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EB-5 Practice Under The JOBS Act

by Yi Song and Jennifer Mercier Moseley

Since the Jumpstart Our Business Startups Act (JOBS Act) was passed by Congress this past April, the EB-5 community has waited in anticipation for the Securities Exchange Commission (SEC) to revise its rules to remove the prohibition on general solicitation and general advertising under Regulation D[1] promulgated under the Securities Act of 1933 (the "Securities Act") for offerings where all purchasers of the securities are accredited investors. This article focuses on the status quo of EB-5 practice and compliance of securities law until the SEC guidelines are issued.

General Solicitation and General Advertising

Once adopted, the revised rules will give EB-5 regional centers and issuers of securities more leeway to promote their EB-5 projects. However, as was expected, the SEC announced in early July that it would not meet the July 4, 2012 deadline to adopt the new rules. During that announcement, the SEC also informed the public that it will have an open meeting on August 22, 2012 to consider amendments to Rule 506 of Regulation D, though it is unlikely the SEC will propose rules at the meeting or adopt interim rules. Though the timeline for the new rules is still uncertain, what is certain is that EB-5 regional centers and issuers who rely upon Regulation D for an exemption from registration under securities laws are still prohibited from engaging in general solicitation or general advisement activities in connection with the offer or sale of securities. Since the current rules in effect prior to the JOBS Act are still applicable, it is imperative that regional centers and issuers relying on Regulation D carefully conduct their marketing and promotion activities in compliance with the prohibition against general solicitation. In addition, they must continue to ensure that all parties acting on their behalf also comply with the prohibitions against general solicitation.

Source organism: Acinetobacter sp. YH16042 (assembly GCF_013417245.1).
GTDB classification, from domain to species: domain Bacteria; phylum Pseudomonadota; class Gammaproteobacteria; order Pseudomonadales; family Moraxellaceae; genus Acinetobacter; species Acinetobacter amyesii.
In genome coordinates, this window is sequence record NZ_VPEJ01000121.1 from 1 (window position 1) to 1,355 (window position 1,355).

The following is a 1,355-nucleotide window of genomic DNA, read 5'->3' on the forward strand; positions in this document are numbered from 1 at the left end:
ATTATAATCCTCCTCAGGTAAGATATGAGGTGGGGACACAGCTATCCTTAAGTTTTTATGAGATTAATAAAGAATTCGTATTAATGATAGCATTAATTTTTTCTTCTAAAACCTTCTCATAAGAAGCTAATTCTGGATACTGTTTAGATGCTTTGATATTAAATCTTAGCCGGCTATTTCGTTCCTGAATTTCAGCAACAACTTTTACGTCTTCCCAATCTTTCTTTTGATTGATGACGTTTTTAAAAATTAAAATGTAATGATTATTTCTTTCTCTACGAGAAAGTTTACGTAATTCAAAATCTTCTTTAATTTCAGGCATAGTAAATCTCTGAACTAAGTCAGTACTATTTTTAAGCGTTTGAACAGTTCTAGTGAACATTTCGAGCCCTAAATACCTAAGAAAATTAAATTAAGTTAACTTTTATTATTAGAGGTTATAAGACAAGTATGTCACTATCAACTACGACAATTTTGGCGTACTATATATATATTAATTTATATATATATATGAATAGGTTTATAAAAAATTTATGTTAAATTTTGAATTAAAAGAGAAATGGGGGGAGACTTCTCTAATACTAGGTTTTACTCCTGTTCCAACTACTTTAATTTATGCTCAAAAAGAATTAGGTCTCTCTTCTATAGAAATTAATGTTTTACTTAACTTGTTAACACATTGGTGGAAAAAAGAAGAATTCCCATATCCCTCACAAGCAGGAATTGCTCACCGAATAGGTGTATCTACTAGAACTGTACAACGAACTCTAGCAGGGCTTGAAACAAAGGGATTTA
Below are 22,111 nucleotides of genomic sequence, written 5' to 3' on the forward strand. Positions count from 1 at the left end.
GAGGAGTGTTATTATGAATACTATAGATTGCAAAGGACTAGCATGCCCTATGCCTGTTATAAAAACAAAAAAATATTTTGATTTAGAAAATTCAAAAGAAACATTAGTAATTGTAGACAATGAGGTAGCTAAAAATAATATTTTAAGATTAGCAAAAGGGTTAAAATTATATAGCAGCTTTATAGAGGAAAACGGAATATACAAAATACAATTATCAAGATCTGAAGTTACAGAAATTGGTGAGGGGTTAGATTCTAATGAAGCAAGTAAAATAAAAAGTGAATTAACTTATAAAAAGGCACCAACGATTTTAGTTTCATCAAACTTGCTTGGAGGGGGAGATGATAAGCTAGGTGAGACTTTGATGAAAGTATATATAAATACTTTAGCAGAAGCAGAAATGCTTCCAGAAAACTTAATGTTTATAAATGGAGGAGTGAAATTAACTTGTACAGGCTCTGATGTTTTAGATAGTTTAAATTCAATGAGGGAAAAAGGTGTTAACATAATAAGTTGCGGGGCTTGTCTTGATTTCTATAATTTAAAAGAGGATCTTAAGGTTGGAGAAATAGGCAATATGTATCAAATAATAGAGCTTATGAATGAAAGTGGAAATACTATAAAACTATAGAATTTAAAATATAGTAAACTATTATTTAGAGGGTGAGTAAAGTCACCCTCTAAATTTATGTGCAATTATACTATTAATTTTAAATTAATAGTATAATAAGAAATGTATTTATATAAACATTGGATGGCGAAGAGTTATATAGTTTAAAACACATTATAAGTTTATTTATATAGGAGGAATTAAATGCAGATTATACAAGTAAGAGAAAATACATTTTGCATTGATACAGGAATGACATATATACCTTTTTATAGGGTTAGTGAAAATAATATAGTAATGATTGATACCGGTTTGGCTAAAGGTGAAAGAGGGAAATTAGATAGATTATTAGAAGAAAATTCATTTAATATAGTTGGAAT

Accredited Investor Status

While the JOBS Act eliminates the ban on general solicitation, it does require the issuer to ensure that all investors who eventually purchase the securities are accredited investors. The JOBS Act does not change the accredited investor standard established by the Securities Act and the Dodd-Frank Act. According to Rule 501 under the Securities Act, the term "accredited investor" is defined as any person who comes within specific categories "or who the issuer reasonably believes comes within" any of those categories "at the time of the sale." On December 21, 2011, the SEC adopted amendments to the "accredited investor" standards in its rules under the Securities Act of 1933 to implement the requirements of Section 413(a) of the Dodd-Frank Wall Street Reform and Consumer Protection Act (Dodd-Frank Act). An accredited investor who is an individual has annual income greater than $200,000 (or $300,000 joint annual income with his or her spouse) for the previous two years (with a reasonable expectation that the income will continue in that amount) or a net worth over $1 million, not including his or her primary residence or debt secured by the primary residence.[2]

Regional Center Compliance